The second night felt like I was on borrowed time until I was sent away again. The second morning on the ward she had a very small gain but it was a gain. They said I could stay another night and depending on what the weight was the next day would be the deciding factor on whether we went home together or I would be sent home without her to try again another time. My dad had to fly home that night as his flight was booked around when they thought I would stay the first time thinking that Abigail and I would have already been home. That night I held on extra tight to every second I had with her. Took in her little face and smell of her as if to burn these moments into memory.
The next morning I was so anxious when they wheeled the scales in, I closed my eyes and hoped with every fiber of my soul she would get to come home. They placed her on the scales so gently and I looked at the nurse as her face lit up. “Shes gained and its a big gain” those words were everything. I knew we were getting home and we were going home together. It was over, it was finally over, this dark cloud of the unknown was shifting and we were going home. I cant even begin to describe the relief I felt. For the first time in weeks when I cried it was happy tears.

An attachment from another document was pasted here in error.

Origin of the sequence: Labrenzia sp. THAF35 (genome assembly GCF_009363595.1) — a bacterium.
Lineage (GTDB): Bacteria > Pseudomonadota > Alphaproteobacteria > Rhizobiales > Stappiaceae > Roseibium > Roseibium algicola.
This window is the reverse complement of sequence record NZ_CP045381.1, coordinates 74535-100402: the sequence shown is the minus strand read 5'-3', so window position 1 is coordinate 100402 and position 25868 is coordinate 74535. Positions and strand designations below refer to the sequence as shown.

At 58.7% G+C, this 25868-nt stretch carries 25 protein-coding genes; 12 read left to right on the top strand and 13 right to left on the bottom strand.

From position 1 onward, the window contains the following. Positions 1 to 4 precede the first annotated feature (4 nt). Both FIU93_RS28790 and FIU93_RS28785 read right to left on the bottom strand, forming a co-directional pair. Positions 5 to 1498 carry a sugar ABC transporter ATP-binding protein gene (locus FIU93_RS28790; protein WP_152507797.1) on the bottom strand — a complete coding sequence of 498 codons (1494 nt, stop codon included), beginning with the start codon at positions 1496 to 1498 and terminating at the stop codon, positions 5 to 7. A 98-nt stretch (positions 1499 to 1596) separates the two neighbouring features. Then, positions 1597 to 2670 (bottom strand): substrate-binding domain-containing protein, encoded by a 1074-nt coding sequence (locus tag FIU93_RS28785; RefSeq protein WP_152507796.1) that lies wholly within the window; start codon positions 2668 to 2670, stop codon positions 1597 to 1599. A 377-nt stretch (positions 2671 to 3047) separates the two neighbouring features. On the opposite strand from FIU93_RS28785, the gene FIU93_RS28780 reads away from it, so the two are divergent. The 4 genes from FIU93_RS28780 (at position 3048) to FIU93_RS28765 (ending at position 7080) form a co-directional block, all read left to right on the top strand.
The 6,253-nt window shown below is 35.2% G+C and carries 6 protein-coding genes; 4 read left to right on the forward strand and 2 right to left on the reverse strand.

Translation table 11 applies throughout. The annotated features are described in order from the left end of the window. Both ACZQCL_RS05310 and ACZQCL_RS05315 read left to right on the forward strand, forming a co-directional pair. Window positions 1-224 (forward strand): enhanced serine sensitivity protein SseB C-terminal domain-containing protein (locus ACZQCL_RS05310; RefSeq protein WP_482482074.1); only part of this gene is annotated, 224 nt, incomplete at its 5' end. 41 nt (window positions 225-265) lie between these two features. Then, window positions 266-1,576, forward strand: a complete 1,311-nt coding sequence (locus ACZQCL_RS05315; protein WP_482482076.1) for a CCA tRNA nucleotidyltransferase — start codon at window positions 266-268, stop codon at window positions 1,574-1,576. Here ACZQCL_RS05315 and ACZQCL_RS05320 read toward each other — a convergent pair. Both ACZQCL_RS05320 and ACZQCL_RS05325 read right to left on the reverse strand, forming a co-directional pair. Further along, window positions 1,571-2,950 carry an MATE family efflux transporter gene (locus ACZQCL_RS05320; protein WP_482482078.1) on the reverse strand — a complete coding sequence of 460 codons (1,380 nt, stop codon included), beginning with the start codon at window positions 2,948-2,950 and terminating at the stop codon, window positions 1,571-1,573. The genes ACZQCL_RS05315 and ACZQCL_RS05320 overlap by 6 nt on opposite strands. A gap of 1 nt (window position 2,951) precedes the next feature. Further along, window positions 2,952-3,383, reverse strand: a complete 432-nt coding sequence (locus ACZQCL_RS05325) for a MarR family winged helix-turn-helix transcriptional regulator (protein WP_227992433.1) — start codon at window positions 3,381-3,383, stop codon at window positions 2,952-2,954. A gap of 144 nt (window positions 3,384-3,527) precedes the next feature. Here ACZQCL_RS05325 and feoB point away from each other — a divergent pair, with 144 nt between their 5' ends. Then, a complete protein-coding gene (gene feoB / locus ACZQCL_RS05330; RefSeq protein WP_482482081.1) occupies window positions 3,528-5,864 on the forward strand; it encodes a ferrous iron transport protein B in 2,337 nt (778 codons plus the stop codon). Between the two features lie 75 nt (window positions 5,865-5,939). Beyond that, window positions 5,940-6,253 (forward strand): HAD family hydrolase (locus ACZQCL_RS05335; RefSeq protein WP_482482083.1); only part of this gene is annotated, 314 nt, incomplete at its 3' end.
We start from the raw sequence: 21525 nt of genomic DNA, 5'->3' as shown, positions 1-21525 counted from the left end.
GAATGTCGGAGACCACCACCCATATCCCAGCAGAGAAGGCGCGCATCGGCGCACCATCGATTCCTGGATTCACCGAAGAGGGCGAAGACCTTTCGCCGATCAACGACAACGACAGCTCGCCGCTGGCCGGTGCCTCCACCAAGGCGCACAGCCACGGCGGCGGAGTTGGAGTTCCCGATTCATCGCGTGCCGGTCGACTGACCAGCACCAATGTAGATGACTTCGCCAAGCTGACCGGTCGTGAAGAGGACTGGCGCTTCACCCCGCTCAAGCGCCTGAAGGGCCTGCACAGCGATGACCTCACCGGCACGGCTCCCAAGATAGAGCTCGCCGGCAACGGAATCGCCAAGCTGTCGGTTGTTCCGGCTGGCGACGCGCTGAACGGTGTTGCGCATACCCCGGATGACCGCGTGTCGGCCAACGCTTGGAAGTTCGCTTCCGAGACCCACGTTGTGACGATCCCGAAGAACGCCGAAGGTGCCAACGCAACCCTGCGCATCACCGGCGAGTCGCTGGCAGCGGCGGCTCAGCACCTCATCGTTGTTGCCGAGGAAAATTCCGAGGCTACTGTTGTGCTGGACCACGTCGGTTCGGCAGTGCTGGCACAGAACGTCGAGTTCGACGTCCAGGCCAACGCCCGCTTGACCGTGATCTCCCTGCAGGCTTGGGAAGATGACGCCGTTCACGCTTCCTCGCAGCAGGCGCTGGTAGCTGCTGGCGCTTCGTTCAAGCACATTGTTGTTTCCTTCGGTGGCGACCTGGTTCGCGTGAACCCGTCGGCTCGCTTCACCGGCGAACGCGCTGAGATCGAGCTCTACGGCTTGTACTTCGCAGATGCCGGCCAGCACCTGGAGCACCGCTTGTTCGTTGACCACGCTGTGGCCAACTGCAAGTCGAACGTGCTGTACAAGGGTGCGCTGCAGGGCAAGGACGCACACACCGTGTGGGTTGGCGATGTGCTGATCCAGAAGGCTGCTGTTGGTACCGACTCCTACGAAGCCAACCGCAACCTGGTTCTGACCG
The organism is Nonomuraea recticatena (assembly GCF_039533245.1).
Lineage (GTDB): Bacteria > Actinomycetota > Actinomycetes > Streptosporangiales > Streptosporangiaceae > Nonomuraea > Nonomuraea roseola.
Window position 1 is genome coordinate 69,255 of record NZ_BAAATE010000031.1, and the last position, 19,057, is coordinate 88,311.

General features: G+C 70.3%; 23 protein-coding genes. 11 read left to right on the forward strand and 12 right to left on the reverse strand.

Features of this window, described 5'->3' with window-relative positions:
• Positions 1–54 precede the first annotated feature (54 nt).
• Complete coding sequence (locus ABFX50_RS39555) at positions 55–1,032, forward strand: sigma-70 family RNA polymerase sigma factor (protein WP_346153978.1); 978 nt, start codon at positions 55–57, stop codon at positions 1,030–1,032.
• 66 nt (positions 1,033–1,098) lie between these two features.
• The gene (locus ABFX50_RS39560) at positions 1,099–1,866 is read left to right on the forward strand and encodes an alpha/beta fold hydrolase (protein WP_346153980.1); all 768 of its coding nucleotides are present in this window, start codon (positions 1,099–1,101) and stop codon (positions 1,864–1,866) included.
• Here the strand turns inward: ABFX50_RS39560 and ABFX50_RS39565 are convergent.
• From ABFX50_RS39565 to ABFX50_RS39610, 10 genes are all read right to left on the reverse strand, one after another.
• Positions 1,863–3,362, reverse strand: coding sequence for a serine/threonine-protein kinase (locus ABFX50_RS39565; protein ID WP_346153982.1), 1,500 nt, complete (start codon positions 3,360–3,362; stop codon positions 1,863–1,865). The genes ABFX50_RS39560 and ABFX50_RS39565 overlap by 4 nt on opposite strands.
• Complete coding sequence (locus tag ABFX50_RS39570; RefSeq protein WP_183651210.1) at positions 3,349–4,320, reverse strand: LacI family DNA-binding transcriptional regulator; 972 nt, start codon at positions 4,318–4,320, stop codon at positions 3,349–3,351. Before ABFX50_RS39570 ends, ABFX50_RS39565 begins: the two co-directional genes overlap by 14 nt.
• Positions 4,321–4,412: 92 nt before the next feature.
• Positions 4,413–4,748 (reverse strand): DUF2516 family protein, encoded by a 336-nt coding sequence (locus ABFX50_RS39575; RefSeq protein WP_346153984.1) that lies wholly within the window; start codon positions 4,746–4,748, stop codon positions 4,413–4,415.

Those 3 weeks she was in neonate it was one of the hardest things I had to go through. The pregnancy was hard with all the pains and bleeds. The emergency C section was hard not knowing if she would make it. The hardest thing out of all of it was the 3 weeks Abigail was in the neonatal unit. The quiet, the constant of being stuck in my own head blaming myself even though it was something I had no control over what had happened, took its toll on me more than anything. While she was in there I had constant well wishes from friends but they always asked when is she coming home. Every txt message every phone call took a piece of me and made me ache with the not knowing when I was getting to take her home.
After going through the experience I want people to know It is so important to support friends and family going through the NICU bubble after having a prem baby or baby with complications. Be there and listen but never ask when baby is coming home, as they will shout it from the rooftops when they are getting to take their baby home. They don’t need the added stress and heartache that comes with constantly being asked. Bring them home cooked meals and things that will comfort them. As behind all those photos and smiles of new parents on social media are fears for their newborn and the not knowing when they will all be together. The lonely nights of being away from the little life they created they ache to be with. It is an extremely hard and lonely time. It is a time where both parents are at great risk of post natal depression. So support them. Even once babies home if they want visitors help them after such a traumatic time. Do some dishes for them, cook some food, help take some of the load off them. Even when they get home it will still weigh on them after going through such an experience. Supporting your family or friends that go through this experience shouldn’t stop when they get out the hospital as its a long road of healing after and they need a good support system.